If this description puts you in mind of the penis, that’s because “the clitoris and penis are two versions of the same organ”. They develop from the same basic embryonic structure, the genital tubercle, and are built and work in similar ways. The thin line bisecting the scrotum is in fact the seam which fused the labia of the genital tubercle – the authors sally forth gleefully with the line, “The penis is nothing but an overgrown clitoris with an inbuilt urethra.” Brochmann and Dahl’s dismissive tone is born of a kind of penis envy. For centuries, the penis has been poked and prodded by doctors and scientists who have overlooked the clitoris. As late as 1948, “Gray’s Anatomy” chose not to label the clitoris. Even today, there is still disagreement among experts over what the clitoris is formed of and how it works.

Noted. But the clitoris is just a warm-up act to the main event, right?

Wrong. It’s widely believed the “best” way to come is with a “vaginal” orgasm (a climax triggered by vaginal penetration only) and that an orgasm achieved through clitoral stimulation is somehow second rate. This is a total myth, and the person to blame is Sigmund Freud. In 1905 he advanced a theory that “clitoral orgasm” is, in a way, child’s play: on first encountering the male member, mature women will forget about the clitoris in their desire to be penetrated. But this distinction between a clitoral and vaginal orgasm has no grounding in science. The vagina itself – which is technically the tube in which the penis is inserted, not the entire edifice – is relatively lacking in sensitivity. The pleasurable sensation women feel during intercourse is the subterreanean clitoris being indirectly stimulated by the penis entering the vagina. Vaginal orgasm, in other words, is clitoral orgasm.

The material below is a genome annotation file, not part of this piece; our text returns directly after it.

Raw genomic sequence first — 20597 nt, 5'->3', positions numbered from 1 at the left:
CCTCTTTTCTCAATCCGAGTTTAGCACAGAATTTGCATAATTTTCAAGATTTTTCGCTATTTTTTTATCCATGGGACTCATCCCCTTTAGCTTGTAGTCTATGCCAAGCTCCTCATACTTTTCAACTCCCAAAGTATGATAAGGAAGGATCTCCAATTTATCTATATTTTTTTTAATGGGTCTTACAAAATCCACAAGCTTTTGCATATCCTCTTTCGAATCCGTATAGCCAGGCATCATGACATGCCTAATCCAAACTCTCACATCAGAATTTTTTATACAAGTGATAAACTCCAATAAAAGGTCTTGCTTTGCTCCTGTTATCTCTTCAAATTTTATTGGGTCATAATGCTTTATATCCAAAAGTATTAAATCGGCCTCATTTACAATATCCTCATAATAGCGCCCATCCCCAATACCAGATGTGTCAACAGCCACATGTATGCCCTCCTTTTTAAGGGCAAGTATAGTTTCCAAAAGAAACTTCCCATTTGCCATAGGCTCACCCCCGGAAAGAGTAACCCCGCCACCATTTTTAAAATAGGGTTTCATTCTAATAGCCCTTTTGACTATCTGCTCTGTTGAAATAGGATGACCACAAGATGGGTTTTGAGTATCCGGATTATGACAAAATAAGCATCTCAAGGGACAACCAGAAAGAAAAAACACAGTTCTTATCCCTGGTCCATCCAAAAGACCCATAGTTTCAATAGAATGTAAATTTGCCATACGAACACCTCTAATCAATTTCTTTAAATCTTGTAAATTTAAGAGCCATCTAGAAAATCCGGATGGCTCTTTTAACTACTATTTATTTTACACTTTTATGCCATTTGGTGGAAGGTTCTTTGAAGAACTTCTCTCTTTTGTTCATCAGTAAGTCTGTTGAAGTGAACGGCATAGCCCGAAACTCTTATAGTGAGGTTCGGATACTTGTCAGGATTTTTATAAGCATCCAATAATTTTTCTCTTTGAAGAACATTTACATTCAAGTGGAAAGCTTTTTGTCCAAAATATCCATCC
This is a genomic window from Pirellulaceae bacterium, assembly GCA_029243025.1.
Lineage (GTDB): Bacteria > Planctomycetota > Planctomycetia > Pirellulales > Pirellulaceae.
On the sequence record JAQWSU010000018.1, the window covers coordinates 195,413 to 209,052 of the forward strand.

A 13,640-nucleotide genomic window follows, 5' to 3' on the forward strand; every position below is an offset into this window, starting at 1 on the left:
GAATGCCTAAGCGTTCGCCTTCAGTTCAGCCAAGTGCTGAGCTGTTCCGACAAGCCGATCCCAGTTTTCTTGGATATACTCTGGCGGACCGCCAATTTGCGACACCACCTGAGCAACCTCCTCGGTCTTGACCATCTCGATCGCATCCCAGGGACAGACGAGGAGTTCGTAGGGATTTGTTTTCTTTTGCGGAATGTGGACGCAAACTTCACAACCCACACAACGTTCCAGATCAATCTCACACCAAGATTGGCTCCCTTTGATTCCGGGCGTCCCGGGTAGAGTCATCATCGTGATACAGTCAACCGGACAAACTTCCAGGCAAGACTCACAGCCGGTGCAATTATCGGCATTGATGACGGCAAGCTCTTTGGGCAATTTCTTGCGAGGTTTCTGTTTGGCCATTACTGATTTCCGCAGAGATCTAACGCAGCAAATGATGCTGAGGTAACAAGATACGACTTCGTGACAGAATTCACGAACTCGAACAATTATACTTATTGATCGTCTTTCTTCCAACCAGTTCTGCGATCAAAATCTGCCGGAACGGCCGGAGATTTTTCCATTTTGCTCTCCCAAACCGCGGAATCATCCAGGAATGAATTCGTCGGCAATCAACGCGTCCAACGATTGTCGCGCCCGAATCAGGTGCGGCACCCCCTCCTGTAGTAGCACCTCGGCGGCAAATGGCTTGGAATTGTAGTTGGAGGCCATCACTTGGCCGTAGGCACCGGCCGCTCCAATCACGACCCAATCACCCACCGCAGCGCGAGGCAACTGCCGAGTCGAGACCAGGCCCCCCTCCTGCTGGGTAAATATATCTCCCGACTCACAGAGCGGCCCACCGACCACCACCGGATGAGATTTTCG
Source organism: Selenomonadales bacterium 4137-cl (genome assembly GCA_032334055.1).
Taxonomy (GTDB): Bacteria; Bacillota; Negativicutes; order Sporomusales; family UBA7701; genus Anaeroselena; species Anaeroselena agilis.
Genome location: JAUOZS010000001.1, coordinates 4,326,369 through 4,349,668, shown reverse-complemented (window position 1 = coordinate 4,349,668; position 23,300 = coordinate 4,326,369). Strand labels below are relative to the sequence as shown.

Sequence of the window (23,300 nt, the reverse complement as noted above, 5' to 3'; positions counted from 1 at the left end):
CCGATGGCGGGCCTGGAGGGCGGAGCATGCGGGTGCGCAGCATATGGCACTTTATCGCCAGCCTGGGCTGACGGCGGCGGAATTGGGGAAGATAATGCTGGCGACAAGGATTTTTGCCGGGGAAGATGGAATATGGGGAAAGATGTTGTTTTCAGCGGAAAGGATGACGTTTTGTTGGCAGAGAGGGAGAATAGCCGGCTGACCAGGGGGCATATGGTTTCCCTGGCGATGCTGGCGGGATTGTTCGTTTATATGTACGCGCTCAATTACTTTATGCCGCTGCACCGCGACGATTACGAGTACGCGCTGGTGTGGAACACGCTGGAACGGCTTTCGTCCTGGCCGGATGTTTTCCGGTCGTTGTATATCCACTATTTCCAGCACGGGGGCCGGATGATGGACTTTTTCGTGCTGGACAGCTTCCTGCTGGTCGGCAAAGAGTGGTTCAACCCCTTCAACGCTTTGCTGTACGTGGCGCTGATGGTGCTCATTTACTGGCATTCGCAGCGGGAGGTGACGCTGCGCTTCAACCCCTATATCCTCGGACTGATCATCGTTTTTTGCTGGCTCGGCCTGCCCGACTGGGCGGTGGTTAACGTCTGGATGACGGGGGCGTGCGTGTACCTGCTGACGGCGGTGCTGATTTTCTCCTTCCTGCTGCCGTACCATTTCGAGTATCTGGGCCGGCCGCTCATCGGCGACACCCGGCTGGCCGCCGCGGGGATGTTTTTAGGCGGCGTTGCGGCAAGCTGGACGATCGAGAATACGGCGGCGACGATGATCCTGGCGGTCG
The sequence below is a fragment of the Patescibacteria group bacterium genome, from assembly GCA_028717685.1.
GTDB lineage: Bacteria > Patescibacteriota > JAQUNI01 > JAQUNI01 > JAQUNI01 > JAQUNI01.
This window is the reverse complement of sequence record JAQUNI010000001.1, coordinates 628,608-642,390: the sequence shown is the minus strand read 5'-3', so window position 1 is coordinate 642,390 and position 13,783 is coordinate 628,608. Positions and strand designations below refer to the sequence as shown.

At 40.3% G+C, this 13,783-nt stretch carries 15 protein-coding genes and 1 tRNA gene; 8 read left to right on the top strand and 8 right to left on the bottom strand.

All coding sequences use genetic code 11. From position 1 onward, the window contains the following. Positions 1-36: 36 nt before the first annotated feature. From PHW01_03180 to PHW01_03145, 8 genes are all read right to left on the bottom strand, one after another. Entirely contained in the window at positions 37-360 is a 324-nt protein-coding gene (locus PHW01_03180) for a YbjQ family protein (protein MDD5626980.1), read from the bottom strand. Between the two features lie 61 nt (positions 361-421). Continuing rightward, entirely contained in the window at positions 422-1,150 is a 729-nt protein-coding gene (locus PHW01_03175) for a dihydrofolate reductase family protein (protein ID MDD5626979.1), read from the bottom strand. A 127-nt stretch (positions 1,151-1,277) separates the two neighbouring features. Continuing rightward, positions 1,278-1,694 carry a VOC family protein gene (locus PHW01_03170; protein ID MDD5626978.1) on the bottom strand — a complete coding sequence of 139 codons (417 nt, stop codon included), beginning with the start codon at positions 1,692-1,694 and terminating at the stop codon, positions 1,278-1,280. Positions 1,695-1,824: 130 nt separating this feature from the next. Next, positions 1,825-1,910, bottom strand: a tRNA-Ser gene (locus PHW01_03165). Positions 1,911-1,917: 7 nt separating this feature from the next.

Next you’ll be telling me the G-spot is a myth too.

Well, sort of. It’s been suggested that if the G-spot does exist, it’s probably not a separate physical structure, but a point lying deep inside the clitoris which is massaged through the vaginal wall during sex.

What do readers make of all this?

One of the first Norwegian critics to review “The Wonder Down Under” wrote that after reading it, he never wanted to have sex again. Sigh. The plain-speaking tone – including liberal use of the word “discharge” – is the best thing about the book. That’s not to say it doesn’t grate at times. In an attempt to appeal to the general reader, Brochmann and Dahl sometimes come up with clunky analogies (cells from the uterus that migrate to other parts of the body are likened to British pensioners who move to the Costa del Sol). On the whole, though, this reader joins the chorus of women who’ve expressed their gratitude to the authors for guiding us down under so expertly. As an astonished journalist from the Times, Helen Rumbelow, put it: “How did I not know this stuff?” Now there’s no reason not to.

The Wonder Down Under by Nina Brochmann and Ellen Stokken Dahl (Yellow Kite) is out now